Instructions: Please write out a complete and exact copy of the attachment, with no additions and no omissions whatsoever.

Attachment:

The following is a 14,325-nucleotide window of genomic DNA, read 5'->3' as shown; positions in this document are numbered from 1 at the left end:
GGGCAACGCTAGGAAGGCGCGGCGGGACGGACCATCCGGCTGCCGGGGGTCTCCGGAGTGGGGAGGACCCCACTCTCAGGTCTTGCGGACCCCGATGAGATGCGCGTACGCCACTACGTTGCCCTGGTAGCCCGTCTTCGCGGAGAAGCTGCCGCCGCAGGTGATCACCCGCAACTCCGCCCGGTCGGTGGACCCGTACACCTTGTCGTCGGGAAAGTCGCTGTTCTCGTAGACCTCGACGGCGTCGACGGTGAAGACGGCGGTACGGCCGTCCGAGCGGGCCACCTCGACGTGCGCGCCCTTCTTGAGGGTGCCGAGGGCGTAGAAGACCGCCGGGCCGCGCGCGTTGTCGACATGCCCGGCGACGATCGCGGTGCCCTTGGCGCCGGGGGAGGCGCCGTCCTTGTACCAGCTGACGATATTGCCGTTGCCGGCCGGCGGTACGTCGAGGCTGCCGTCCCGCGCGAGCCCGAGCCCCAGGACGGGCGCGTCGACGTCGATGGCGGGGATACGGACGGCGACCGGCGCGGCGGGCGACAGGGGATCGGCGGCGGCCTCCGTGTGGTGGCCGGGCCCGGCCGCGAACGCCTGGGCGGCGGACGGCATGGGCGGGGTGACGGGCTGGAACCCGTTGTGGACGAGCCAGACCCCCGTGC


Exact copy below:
The following is a 14,325-nucleotide window of genomic DNA, read 5'->3' as shown; positions in this document are numbered from 1 at the left end:
GGGCAACGCTAGGAAGGCGCGGCGGGACGGACCATCCGGCTGCCGGGGGTCTCCGGAGTGGGGAGGACCCCACTCTCAGGTCTTGCGGACCCCGATGAGATGCGCGTACGCCACTACGTTGCCCTGGTAGCCCGTCTTCGCGGAGAAGCTGCCGCCGCAGGTGATCACCCGCAACTCCGCCCGGTCGGTGGACCCGTACACCTTGTCGTCGGGAAAGTCGCTGTTCTCGTAGACCTCGACGGCGTCGACGGTGAAGACGGCGGTACGGCCGTCCGAGCGGGCCACCTCGACGTGCGCGCCCTTCTTGAGGGTGCCGAGGGCGTAGAAGACCGCCGGGCCGCGCGCGTTGTCGACATGCCCGGCGACGATCGCGGTGCCCTTGGCGCCGGGGGAGGCGCCGTCCTTGTACCAGCTGACGATATTGCCGTTGCCGGCCGGCGGTACGTCGAGGCTGCCGTCCCGCGCGAGCCCGAGCCCCAGGACGGGCGCGTCGACGTCGATGGCGGGGATACGGACGGCGACCGGCGCGGCGGGCGACAGGGGATCGGCGGCGGCCTCCGTGTGGTGGCCGGGCCCGGCCGCGAACGCCTGGGCGGCGGACGGCATGGGCGGGGTGACGGGCTGGAACCCGTTGTGGACGAGCCAGACCCCCGTGC